The United States thanks the, Professor Subedi, for his detailed and informative report of August 5, 2013, following his most recent two visits. We note that he met with civil society and the diverse political groups during both visits, and with senior members of the government on his August 5 visit.
We join the Special Rapporteur in acknowledging that Cambodia has made significant progress since the adoption of the Paris Peace Agreements and concur that Cambodia has taken positive steps in the direction of more representative governance. We note in particular the granting of a pardon to the leader of the opposition, Mr. Sam Rainsy. However, we also share the Special Rapporteur’s concern regarding the treatment and criticism the Special Rapporteur received from the government during his December 2012 mission, in which no senior government officials agreed to meet with him. Although the Special Rapporteur was able to meet with senior Cambodian officials during his most recent visit, the refusal of senior officials to meet with him in December 2012 highlights the government’s need to be open to engaging with the international community on democracy and human rights issues.
The Special Rapporteur noted the slow pace of progress in reforming state institutions responsible for protecting and promoting human rights, and the need to accelerate judicial, parliamentary, and electoral reforms. We share those concerns, particularly regarding the dismissal of 29 opposition members of parliament on June 5, a move that could be construed as an effort to repress the opposition on the eve of the official electoral campaigning season. We support Cambodia’s aim of creating a multiparty democracy, but more needs to be done to create a level electoral playing field. This includes reforming the National Election Committee and improving the integrity of the voter registration system and voter list. It also includes ensuring all candidates have equal access to the media, and can organize, campaign, and speak out on sensitive issues without fear of politically motivated retribution. The government should also enhance the ability of all represented parties to contribute constructively to processes in the National Assembly.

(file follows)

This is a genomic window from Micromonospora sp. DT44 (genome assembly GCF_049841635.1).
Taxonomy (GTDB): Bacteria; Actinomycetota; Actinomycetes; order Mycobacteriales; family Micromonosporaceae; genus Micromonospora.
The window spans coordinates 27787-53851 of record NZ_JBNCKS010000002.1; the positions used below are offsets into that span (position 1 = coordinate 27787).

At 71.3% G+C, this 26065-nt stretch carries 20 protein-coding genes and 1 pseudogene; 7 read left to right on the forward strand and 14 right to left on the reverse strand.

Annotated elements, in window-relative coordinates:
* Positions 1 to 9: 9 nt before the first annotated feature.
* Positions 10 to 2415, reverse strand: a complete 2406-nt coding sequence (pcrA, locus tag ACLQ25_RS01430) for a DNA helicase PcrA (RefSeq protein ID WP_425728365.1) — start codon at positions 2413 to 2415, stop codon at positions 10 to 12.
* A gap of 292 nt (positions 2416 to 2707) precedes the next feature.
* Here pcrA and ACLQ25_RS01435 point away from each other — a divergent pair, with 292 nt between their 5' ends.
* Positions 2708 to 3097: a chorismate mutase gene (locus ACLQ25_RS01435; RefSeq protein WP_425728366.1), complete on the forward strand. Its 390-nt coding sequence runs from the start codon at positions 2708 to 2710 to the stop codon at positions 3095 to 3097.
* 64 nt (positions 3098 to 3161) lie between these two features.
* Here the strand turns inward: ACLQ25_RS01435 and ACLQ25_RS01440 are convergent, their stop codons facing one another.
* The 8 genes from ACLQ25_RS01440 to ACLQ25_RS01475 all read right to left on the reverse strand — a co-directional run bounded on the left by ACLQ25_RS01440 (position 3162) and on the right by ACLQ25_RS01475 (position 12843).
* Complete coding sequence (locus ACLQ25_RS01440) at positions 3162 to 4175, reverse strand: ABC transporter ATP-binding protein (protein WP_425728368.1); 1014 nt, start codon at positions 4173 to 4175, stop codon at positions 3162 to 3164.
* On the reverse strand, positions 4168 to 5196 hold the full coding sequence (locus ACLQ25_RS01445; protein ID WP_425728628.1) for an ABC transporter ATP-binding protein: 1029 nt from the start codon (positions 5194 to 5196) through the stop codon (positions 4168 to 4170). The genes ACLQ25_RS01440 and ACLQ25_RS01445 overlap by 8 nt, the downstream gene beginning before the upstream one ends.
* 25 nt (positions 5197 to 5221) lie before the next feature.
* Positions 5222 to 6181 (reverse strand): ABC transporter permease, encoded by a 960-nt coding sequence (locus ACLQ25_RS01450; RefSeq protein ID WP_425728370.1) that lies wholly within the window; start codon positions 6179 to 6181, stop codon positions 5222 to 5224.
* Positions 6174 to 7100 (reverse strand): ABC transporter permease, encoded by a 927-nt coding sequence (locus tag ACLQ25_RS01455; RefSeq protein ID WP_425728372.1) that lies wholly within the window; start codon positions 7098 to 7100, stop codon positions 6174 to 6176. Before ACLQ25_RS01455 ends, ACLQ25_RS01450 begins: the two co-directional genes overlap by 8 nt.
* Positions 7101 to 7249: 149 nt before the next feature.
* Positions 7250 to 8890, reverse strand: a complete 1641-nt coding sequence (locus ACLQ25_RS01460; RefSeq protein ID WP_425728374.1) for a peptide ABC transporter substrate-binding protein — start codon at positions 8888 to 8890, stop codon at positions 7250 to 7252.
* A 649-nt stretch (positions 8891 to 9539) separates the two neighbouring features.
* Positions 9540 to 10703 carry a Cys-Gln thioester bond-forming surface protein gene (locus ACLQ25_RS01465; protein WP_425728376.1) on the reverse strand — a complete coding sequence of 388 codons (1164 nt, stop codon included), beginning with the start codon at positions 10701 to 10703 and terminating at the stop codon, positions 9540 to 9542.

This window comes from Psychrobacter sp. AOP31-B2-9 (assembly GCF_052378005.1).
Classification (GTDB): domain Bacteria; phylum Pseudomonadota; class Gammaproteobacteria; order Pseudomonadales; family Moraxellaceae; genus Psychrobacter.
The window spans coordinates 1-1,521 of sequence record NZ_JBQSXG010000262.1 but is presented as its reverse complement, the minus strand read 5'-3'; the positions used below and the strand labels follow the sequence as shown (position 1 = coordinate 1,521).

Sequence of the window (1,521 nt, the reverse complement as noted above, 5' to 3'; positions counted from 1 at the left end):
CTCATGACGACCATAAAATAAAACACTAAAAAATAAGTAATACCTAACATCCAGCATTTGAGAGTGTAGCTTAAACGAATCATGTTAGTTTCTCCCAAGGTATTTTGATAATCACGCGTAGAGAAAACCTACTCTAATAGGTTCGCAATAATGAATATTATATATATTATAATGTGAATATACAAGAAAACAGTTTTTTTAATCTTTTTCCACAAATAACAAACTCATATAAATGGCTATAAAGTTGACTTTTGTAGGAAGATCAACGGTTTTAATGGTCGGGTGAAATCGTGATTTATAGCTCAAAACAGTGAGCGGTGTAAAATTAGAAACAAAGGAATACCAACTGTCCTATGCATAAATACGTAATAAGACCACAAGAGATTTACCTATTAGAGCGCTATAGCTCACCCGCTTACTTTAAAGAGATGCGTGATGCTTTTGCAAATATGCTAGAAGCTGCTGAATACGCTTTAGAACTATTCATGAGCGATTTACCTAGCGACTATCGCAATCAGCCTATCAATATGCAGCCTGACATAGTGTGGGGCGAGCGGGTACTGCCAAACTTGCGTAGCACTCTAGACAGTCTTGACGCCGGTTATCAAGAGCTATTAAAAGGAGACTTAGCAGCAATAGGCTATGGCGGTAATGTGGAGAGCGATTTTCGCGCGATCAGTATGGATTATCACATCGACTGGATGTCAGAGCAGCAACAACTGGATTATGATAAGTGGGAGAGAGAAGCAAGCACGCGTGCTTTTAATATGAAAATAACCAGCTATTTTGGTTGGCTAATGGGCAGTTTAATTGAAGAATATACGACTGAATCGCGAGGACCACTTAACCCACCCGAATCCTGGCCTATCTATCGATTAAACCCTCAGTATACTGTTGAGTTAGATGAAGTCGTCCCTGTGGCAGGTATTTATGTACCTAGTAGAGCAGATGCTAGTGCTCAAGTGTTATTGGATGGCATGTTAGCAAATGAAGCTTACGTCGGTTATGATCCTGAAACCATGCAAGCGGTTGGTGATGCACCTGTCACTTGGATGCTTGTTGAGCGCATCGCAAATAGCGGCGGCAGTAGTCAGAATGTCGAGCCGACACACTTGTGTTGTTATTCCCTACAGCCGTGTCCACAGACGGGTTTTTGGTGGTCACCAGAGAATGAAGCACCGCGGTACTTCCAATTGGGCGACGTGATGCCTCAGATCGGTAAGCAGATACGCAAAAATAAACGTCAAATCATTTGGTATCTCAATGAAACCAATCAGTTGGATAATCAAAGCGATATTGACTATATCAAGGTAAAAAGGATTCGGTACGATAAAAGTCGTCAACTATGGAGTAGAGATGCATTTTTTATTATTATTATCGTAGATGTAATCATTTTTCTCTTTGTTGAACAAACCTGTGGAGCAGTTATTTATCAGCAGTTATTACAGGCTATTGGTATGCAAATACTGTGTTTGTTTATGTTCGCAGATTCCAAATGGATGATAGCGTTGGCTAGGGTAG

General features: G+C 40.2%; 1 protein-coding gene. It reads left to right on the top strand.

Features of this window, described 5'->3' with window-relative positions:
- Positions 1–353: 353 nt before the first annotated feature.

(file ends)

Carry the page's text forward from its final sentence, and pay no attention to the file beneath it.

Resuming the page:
We appreciate the Special Rapporteur’s attention to the absence of judicial independence in Cambodia, and join in his call for the government to adopt laws in three fundamental areas: the status of judges and prosecutors, the organization of the courts, and the reform of the Supreme Council of Magistracy. A robust, independent judiciary is essential for the public to develop trust in government institutions as a means to provide effective remedies for human rights violations and other wrongdoing.
The Special Rapporteur also noted the challenges surrounding land issues, a concern we share – in particular the prevalence of forced evictions and land appropriations that have resulted in an increased number of land protests, as well as violence. We note the government’s positive step in establishing a land titling program, and encouraging the government to strengthen land management mechanisms so that all members of society can share the benefits of economic growth.
We thank the Special Rapporteur for his work and call on the Cambodian government to continue its cooperation with him in the implementation of his mandate.
- Cross posted from U.S. Mission Geneva